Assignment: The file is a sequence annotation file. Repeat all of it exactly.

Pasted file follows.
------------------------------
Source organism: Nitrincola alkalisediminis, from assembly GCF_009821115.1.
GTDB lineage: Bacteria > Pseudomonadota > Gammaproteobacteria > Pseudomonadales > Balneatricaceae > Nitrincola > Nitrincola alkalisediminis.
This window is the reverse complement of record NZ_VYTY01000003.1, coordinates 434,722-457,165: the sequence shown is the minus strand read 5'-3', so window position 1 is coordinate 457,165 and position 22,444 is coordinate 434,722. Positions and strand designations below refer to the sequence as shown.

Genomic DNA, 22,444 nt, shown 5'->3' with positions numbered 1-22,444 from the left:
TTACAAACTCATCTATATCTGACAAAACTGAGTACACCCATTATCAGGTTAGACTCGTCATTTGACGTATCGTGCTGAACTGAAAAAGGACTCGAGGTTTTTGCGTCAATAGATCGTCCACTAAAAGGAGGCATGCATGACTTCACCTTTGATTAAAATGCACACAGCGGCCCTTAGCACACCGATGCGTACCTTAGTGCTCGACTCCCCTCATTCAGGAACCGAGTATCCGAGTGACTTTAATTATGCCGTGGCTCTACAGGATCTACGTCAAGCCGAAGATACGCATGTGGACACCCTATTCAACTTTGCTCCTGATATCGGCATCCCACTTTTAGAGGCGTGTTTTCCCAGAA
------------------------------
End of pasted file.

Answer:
Source organism: Nitrincola alkalisediminis, from assembly GCF_009821115.1.
GTDB lineage: Bacteria > Pseudomonadota > Gammaproteobacteria > Pseudomonadales > Balneatricaceae > Nitrincola > Nitrincola alkalisediminis.
This window is the reverse complement of record NZ_VYTY01000003.1, coordinates 434,722-457,165: the sequence shown is the minus strand read 5'-3', so window position 1 is coordinate 457,165 and position 22,444 is coordinate 434,722. Positions and strand designations below refer to the sequence as shown.

Genomic DNA, 22,444 nt, shown 5'->3' with positions numbered 1-22,444 from the left:
TTACAAACTCATCTATATCTGACAAAACTGAGTACACCCATTATCAGGTTAGACTCGTCATTTGACGTATCGTGCTGAACTGAAAAAGGACTCGAGGTTTTTGCGTCAATAGATCGTCCACTAAAAGGAGGCATGCATGACTTCACCTTTGATTAAAATGCACACAGCGGCCCTTAGCACACCGATGCGTACCTTAGTGCTCGACTCCCCTCATTCAGGAACCGAGTATCCGAGTGACTTTAATTATGCCGTGGCTCTACAGGATCTACGTCAAGCCGAAGATACGCATGTGGACACCCTATTCAACTTTGCTCCTGATATCGGCATCCCACTTTTAGAGGCGTGTTTTCCCAGAA